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American Samoa Travel Guide

WWII Naval Gun
A derelict WWII naval gun on Blunt's Point, Tutuila.


At Blunt's Point, overlooking the mouth of Pago Pago Harbor, are two huge six-inch naval guns emplaced in 1941. To reach them from Utulei, start walking southeast on the main road past the oil tanks, and keep watching on the right for a small pump house with two large metal pipes coming out of the wall. This pump is across the highway from a small beach, almost opposite two houses on the bay side of the road. The track up the hill (with a chain across the entrance) begins behind the pump house. If arriving by bus from the west, get out as soon as you see the oil tanks and walk back.

The lower gun is directly above a large green water tank, while the second is about 200 meters farther up the ridge. Concrete stairways lead to both guns. To create a cross fire, two identical guns were positioned across the harbor mouth on the hillside near Breakers Point, where they remain to this day.

After visiting the guns, walk back toward town as far as the Yacht Club, where you'll see a few long fautasi longboats, then turn left to the US$10-million Executive Office Building erected in 1991 at Utulei. It's well worth going in to catch a glimpse of the territory's formidable bureaucracy. The nearby Centennial Office Building opened in 2003, and behind it is the Feleti Barstow Library (1998) with a Pacific Collection upstairs.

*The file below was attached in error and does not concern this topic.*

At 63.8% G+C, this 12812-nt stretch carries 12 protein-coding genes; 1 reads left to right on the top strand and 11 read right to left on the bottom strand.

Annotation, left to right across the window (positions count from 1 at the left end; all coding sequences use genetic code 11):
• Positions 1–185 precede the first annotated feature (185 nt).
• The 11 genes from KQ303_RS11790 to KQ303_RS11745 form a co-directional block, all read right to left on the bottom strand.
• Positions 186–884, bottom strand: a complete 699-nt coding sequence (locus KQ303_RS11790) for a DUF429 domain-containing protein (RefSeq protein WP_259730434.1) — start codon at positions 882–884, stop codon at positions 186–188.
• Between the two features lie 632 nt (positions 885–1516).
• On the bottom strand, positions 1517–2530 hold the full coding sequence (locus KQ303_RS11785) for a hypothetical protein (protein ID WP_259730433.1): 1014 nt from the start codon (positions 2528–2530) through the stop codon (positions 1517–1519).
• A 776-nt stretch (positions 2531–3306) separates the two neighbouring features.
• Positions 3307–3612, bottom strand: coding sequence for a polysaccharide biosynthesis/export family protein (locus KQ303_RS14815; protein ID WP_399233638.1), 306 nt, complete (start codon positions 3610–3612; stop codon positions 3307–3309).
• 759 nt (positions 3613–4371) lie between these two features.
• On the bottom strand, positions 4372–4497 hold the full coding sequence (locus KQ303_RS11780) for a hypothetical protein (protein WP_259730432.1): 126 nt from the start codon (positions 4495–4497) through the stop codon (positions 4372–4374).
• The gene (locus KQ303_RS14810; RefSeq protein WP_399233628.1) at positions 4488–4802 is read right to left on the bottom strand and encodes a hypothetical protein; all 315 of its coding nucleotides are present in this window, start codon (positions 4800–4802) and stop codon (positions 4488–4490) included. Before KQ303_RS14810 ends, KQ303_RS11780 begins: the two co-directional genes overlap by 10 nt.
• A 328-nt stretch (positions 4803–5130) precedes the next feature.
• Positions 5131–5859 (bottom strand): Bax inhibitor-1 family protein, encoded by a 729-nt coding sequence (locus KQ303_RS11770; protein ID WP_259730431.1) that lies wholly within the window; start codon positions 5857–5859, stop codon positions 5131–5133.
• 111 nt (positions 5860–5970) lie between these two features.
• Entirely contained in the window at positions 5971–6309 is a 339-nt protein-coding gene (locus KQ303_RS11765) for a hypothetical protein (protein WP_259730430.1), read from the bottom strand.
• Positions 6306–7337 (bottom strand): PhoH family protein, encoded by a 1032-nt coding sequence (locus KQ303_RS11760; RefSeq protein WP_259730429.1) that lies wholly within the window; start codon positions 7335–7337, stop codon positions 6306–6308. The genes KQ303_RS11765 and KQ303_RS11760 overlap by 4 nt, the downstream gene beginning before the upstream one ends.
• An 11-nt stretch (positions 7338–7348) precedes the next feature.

Beyond it a paved road winds up to the former cable-car terminal on Solo Hill. Here a monument recalls a 1980 air disaster in which a U.S. Navy plane hit the cables and crashed into the Rainmaker Hotel, killing the six servicemen aboard and two tourists at the hotel.

The cableway, one of the longest single-span aerial tramways in the world, was built in 1965 to transport TV technicians to the transmitters atop Mt. Alava (491 meters). The car would sway for a kilometer and a half over Pago Pago Harbor, with mountains such as rugged Rainmaker (524 meters) in full view, making this the most spectacular aerial ride in the Pacific. In 1992, Hurricane Val put the cableway out of service and it has never been repaired. It's still worth visiting the Utulei terminal for the excellent view of Rainmaker Mountain from the viewpoint.

Also in Utulei is the Lee Auditorium (1962) and American Samoa's television studios, which may be visited weekdays around 1030. In 1964, American Samoa became the first Pacific country to acquire television, and although the original educational use has disappeared, KVZK-TV continues to broadcast commercially over Channel 2.

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